‘The history and development of tapestry conservation’, in J. Barnett and S. Cok (eds) ‘The Misled Eye’ … Reconstruction and Camouflage Techniques in Tapestry Conservation. Papers given at the TRON Symposium, Amsterdam, 10 October 1994. Amsterdam: TRON, 45–54. 7 b/w photographs; references.
Beginning with a personal account of Karen Finch’s developing interest in historical artefacts and textiles, the paper then discusses different approaches to preservation and the gradual shift from conservation to restoration. Previous methods of tapestry conservation are described. The techniques and principles for tapestry conservation followed at the Textile Conservation Centre are outlined. Particular issues with tapestry are highlighted including the use of adhesives, the potential of saponaria (soapwort) as a cleaning agent and technical problems encountered with non-traditional dyes and weaving techniques. The re-conservation of a Chinoiserie tapestry by John Vanderbank previously treated with an adhesive is described.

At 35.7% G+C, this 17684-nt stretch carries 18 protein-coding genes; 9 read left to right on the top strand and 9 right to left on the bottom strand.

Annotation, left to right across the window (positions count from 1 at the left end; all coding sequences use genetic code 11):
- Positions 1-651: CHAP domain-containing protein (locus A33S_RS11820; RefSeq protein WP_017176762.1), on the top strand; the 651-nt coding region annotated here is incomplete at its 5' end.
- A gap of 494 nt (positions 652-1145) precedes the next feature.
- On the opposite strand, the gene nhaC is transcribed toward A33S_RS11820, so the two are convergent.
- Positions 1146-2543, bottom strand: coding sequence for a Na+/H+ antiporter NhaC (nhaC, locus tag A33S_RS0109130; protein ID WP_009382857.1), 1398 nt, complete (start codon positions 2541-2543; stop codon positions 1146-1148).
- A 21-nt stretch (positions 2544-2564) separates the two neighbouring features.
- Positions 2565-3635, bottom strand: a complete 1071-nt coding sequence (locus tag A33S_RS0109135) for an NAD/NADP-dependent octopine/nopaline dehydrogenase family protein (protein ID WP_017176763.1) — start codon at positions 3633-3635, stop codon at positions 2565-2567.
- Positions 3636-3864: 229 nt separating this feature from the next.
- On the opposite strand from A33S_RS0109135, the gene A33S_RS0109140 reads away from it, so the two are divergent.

‘Textiles as historic documents and their conservation’, in S. Dhawan (ed.) Recent Trends in Conservation of Art Heritage. (Dr O. P. Agrawal Felicitation Volume.) Delhi: Agam Kala Prakashan, 189–214. 12 b/w photographs; 7 colour photographs.

The role of conservation in enabling greater understanding of historic textiles is discussed. The importance of teamwork and co-operation in facilitating a common goal is stressed while effective documentation is seen as being central to enabling new discoveries to be made. A detailed and comprehensively illustrated discussion of the treatment of Sultan Tipu’s Kit, taken by the British from India after his defeat, concludes the paper to demonstrate the value of information gained through conservation which was undertaken between 1972 and 1974.